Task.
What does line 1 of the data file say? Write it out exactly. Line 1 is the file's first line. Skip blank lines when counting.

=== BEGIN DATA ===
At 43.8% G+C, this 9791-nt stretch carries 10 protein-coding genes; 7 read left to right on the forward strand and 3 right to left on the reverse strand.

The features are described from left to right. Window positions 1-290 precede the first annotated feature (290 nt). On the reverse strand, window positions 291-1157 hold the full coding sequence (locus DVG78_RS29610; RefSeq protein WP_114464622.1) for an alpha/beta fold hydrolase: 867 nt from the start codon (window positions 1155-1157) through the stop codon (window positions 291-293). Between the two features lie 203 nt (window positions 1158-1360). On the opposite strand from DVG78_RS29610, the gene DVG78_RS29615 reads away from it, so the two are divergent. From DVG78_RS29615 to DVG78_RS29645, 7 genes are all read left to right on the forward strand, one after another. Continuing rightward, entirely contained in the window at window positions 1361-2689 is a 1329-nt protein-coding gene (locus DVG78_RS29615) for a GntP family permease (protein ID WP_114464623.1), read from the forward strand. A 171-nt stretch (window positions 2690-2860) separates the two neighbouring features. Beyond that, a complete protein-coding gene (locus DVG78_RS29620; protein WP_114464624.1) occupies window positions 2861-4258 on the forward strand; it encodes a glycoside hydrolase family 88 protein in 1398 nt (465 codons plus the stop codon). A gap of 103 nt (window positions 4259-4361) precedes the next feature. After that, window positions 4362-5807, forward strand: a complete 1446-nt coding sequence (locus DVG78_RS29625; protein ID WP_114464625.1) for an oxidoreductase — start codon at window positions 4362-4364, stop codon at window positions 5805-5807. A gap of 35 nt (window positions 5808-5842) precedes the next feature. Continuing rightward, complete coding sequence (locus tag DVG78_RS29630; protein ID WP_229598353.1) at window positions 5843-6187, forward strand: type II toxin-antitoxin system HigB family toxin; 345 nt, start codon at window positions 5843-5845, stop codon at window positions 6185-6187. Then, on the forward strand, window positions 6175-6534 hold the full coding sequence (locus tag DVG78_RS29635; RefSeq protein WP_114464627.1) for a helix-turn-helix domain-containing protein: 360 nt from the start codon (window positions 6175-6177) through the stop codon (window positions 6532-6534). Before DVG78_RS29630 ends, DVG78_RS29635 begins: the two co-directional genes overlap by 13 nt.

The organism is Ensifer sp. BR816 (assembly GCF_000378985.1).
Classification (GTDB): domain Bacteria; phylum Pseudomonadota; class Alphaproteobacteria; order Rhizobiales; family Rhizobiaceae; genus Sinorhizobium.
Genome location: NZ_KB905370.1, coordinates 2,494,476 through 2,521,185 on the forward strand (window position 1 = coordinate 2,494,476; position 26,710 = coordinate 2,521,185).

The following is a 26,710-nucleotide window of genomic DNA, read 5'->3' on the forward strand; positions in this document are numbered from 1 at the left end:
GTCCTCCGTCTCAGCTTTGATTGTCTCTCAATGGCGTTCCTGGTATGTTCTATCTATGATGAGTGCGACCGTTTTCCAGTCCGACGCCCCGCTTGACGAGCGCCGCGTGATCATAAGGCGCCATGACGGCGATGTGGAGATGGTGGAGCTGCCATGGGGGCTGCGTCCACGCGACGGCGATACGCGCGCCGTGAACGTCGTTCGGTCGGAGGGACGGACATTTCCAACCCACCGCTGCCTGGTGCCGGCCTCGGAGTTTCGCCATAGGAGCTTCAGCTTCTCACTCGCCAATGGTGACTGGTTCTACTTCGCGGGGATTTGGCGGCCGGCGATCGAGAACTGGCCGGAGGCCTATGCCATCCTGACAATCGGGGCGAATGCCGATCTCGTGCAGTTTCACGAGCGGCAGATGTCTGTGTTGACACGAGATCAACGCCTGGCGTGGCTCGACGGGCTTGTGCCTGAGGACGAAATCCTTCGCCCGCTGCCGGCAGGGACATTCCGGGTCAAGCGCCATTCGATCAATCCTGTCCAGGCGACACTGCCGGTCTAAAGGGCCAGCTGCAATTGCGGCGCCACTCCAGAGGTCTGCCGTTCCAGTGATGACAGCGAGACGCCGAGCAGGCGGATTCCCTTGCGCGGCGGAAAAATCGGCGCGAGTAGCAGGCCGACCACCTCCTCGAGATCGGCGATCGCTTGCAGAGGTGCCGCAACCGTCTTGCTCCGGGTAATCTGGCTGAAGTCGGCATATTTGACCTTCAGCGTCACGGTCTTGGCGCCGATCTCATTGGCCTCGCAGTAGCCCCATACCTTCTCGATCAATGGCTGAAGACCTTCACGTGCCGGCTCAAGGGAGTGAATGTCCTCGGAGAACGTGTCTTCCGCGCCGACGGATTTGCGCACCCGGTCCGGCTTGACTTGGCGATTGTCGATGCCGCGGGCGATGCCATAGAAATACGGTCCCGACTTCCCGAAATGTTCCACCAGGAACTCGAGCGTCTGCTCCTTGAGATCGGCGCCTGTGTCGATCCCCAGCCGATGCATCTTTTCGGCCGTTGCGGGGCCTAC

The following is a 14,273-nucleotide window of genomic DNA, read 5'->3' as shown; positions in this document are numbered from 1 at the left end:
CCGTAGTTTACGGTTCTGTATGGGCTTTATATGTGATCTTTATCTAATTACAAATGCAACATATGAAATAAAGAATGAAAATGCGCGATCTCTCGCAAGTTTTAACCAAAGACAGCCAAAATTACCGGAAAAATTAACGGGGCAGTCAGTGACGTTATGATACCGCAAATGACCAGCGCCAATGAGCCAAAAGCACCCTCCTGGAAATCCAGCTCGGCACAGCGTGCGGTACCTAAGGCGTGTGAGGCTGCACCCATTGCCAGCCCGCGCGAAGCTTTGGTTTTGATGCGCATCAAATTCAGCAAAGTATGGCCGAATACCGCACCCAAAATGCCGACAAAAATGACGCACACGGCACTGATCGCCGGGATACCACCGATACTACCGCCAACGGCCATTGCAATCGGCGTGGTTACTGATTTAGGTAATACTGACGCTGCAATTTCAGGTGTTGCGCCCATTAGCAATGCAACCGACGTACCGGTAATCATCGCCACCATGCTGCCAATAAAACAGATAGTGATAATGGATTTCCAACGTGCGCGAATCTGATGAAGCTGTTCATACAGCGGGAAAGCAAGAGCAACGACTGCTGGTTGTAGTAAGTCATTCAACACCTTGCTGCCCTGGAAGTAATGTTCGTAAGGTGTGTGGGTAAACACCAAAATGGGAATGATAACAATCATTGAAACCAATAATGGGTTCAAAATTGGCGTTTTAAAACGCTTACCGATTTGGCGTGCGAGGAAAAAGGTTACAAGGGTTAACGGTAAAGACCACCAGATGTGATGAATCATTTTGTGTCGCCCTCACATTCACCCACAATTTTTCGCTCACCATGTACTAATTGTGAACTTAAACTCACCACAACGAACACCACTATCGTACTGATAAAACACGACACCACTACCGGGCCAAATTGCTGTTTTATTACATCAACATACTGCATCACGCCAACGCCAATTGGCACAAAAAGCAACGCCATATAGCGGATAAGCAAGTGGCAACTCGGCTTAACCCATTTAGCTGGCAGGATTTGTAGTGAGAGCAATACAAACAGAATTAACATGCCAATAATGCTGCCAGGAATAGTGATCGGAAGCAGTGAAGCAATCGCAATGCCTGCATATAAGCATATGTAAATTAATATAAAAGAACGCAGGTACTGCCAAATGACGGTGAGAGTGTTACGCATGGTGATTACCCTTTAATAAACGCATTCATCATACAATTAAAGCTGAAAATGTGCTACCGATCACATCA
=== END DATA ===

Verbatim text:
At 43.8% G+C, this 9791-nt stretch carries 10 protein-coding genes; 7 read left to right on the forward strand and 3 right to left on the reverse strand.